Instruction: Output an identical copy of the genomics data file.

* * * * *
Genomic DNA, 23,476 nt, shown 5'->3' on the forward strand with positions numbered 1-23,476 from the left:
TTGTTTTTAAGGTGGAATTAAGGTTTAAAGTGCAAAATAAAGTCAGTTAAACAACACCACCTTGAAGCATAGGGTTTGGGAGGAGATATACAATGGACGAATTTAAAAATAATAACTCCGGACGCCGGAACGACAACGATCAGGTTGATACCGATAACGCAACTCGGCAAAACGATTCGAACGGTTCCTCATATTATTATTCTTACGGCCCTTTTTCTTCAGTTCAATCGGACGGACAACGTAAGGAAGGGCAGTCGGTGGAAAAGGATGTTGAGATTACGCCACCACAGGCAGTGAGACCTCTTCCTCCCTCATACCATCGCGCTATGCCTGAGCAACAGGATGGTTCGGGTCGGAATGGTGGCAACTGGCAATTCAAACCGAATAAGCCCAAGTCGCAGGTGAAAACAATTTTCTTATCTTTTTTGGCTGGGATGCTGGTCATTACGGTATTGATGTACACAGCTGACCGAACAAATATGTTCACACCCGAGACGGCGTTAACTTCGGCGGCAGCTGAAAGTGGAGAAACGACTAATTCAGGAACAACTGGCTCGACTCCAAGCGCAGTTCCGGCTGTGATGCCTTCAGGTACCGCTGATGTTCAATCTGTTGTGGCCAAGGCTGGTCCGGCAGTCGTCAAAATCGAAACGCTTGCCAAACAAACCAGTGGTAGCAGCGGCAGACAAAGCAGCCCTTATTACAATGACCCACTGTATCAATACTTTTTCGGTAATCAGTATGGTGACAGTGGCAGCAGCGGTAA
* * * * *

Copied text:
Genomic DNA, 23,476 nt, shown 5'->3' on the forward strand with positions numbered 1-23,476 from the left:
TTGTTTTTAAGGTGGAATTAAGGTTTAAAGTGCAAAATAAAGTCAGTTAAACAACACCACCTTGAAGCATAGGGTTTGGGAGGAGATATACAATGGACGAATTTAAAAATAATAACTCCGGACGCCGGAACGACAACGATCAGGTTGATACCGATAACGCAACTCGGCAAAACGATTCGAACGGTTCCTCATATTATTATTCTTACGGCCCTTTTTCTTCAGTTCAATCGGACGGACAACGTAAGGAAGGGCAGTCGGTGGAAAAGGATGTTGAGATTACGCCACCACAGGCAGTGAGACCTCTTCCTCCCTCATACCATCGCGCTATGCCTGAGCAACAGGATGGTTCGGGTCGGAATGGTGGCAACTGGCAATTCAAACCGAATAAGCCCAAGTCGCAGGTGAAAACAATTTTCTTATCTTTTTTGGCTGGGATGCTGGTCATTACGGTATTGATGTACACAGCTGACCGAACAAATATGTTCACACCCGAGACGGCGTTAACTTCGGCGGCAGCTGAAAGTGGAGAAACGACTAATTCAGGAACAACTGGCTCGACTCCAAGCGCAGTTCCGGCTGTGATGCCTTCAGGTACCGCTGATGTTCAATCTGTTGTGGCCAAGGCTGGTCCGGCAGTCGTCAAAATCGAAACGCTTGCCAAACAAACCAGTGGTAGCAGCGGCAGACAAAGCAGCCCTTATTACAATGACCCACTGTATCAATACTTTTTCGGTAATCAGTATGGTGACAGTGGCAGCAGCGGTAA